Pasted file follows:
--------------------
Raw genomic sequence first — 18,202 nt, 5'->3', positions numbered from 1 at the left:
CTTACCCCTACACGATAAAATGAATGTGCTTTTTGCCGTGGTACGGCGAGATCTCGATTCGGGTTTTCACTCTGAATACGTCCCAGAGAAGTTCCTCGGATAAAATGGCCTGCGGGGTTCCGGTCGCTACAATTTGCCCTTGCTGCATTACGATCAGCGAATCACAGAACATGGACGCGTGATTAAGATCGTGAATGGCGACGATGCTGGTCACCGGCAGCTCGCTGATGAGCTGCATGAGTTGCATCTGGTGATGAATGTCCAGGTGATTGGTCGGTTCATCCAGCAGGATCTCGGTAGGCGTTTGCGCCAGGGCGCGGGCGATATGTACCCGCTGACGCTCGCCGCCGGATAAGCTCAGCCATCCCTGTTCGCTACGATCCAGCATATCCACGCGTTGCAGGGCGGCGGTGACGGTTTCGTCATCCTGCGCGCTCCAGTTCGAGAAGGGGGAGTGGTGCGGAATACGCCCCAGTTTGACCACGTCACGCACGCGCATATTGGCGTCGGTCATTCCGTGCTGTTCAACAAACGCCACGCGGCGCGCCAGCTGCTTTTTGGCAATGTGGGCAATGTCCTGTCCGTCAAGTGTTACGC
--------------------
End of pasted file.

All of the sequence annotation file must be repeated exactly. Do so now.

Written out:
Raw genomic sequence first — 18,202 nt, 5'->3', positions numbered from 1 at the left:
CTTACCCCTACACGATAAAATGAATGTGCTTTTTGCCGTGGTACGGCGAGATCTCGATTCGGGTTTTCACTCTGAATACGTCCCAGAGAAGTTCCTCGGATAAAATGGCCTGCGGGGTTCCGGTCGCTACAATTTGCCCTTGCTGCATTACGATCAGCGAATCACAGAACATGGACGCGTGATTAAGATCGTGAATGGCGACGATGCTGGTCACCGGCAGCTCGCTGATGAGCTGCATGAGTTGCATCTGGTGATGAATGTCCAGGTGATTGGTCGGTTCATCCAGCAGGATCTCGGTAGGCGTTTGCGCCAGGGCGCGGGCGATATGTACCCGCTGACGCTCGCCGCCGGATAAGCTCAGCCATCCCTGTTCGCTACGATCCAGCATATCCACGCGTTGCAGGGCGGCGGTGACGGTTTCGTCATCCTGCGCGCTCCAGTTCGAGAAGGGGGAGTGGTGCGGAATACGCCCCAGTTTGACCACGTCACGCACGCGCATATTGGCGTCGGTCATTCCGTGCTGTTCAACAAACGCCACGCGGCGCGCCAGCTGCTTTTTGGCAATGTGGGCAATGTCCTGTCCGTCAAGTGTTACGC